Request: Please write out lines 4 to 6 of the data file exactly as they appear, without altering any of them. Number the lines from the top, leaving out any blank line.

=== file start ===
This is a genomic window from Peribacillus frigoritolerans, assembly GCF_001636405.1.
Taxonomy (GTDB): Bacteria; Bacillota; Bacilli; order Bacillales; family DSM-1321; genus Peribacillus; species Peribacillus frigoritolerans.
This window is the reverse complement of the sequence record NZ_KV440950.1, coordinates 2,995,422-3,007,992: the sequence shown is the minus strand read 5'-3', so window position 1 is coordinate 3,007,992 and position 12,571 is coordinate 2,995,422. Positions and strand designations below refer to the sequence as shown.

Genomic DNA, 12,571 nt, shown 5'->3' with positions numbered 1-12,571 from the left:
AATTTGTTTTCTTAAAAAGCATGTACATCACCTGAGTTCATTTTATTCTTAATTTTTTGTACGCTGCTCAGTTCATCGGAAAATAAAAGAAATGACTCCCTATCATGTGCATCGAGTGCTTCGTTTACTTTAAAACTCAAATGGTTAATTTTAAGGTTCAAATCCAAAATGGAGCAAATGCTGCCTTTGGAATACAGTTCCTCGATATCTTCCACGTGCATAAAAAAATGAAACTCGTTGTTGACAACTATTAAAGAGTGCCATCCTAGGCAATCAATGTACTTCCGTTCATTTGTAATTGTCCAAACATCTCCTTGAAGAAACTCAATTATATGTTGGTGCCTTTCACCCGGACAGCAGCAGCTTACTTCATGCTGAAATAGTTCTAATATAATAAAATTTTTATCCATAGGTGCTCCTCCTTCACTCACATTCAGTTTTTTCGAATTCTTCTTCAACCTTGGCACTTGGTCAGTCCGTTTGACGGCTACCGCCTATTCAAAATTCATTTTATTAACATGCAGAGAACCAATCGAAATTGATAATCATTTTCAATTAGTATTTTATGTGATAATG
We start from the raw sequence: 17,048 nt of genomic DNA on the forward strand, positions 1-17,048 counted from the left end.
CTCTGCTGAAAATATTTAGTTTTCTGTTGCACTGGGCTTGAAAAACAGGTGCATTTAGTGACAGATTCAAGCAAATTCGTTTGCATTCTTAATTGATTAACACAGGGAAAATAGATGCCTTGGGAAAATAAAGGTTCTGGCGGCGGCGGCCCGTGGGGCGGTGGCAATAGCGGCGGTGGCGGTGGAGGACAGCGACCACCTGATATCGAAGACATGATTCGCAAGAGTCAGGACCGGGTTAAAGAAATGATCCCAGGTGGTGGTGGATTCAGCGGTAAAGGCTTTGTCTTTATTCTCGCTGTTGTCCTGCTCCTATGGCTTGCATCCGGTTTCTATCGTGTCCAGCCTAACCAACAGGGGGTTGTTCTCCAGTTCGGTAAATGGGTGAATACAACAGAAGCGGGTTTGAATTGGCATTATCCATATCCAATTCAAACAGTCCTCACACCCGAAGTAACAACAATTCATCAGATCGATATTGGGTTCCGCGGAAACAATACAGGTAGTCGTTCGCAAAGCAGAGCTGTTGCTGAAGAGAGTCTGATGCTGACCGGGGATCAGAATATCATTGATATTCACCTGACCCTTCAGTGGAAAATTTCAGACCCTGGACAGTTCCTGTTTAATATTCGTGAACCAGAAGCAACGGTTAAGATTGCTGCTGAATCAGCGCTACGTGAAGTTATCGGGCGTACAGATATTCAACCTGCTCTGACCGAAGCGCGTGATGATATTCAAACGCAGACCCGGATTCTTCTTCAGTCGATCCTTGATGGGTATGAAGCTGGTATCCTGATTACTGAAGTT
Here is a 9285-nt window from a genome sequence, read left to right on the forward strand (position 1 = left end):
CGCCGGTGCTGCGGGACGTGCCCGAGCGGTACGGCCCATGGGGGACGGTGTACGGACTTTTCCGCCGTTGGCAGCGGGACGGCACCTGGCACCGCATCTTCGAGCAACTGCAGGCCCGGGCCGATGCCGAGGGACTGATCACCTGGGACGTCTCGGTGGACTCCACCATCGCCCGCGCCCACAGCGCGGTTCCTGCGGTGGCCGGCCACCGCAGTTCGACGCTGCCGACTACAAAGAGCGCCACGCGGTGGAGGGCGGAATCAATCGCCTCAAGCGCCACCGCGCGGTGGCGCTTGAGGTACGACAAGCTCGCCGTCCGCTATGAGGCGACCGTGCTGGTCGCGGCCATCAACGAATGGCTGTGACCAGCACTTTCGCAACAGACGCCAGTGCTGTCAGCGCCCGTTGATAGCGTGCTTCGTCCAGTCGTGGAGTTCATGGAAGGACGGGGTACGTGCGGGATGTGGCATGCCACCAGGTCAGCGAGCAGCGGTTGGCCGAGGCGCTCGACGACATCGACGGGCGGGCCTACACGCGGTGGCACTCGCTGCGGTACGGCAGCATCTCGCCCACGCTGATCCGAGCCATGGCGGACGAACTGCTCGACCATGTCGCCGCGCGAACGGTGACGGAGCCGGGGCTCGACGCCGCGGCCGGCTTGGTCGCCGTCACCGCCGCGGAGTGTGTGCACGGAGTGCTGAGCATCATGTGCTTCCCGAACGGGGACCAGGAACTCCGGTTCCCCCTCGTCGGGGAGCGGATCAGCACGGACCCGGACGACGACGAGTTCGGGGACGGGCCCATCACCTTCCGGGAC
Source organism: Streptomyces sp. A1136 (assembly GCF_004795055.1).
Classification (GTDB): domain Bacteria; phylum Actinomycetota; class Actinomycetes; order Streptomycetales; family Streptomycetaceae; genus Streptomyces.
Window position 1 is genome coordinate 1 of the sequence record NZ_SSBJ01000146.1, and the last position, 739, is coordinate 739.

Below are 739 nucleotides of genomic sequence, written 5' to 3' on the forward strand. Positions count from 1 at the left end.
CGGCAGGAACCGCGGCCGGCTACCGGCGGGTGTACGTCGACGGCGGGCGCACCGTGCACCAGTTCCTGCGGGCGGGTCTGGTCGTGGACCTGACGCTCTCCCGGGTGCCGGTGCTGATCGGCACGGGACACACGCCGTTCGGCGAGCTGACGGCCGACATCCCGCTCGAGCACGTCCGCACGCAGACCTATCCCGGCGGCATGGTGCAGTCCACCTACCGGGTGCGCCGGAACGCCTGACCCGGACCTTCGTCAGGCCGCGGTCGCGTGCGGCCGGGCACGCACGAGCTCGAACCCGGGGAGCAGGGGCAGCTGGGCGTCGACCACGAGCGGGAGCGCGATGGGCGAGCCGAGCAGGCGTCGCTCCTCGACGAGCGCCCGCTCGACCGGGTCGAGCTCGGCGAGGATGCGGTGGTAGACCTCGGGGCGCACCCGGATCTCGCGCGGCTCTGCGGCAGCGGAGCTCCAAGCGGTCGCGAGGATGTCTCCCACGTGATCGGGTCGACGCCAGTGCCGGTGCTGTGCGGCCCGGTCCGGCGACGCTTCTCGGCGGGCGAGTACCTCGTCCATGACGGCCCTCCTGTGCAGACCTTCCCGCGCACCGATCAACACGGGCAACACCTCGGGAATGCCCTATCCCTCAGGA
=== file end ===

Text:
Genomic DNA, 12,571 nt, shown 5'->3' with positions numbered 1-12,571 from the left:
AATTTGTTTTCTTAAAAAGCATGTACATCACCTGAGTTCATTTTATTCTTAATTTTTTGTACGCTGCTCAGTTCATCGGAAAATAAAAGAAATGACTCCCTATCATGTGCATCGAGTGCTTCGTTTACTTTAAAACTCAAATGGTTAATTTTAAGGTTCAAATCCAAAATGGAGCAAATGCTGCCTTTGGAATACAGTTCCTCGATATCTTCCACGTGCATAAAAAAATGAAACTCGTTGTTGACAACTATTAAAGAGTGCCATCCTAGGCAATCAATGTACTTCCGTTCATTTGTAATTGTCCAAACATCTCCTTGAAGAAACTCAATTATATGTTGGTGCCTTTCACCCGGACAGCAGCAGCTTACTTCATGCTGAAATAGTTCTAATATAATAAAATTTTTATCCATAGGTGCTCCTCCTTCACTCACATTCAGTTTTTTCGAATTCTTCTTCAACCTTGGCACTTGGTCAGTCCGTTTGACGGCTACCGCCTATTCAAAATTCATTTTATTAACATGCAGAGAACCAATCGAAATTGATAATCATTTTCAATTAGTATTTTATGTGATAATG
We start from the raw sequence: 17,048 nt of genomic DNA on the forward strand, positions 1-17,048 counted from the left end.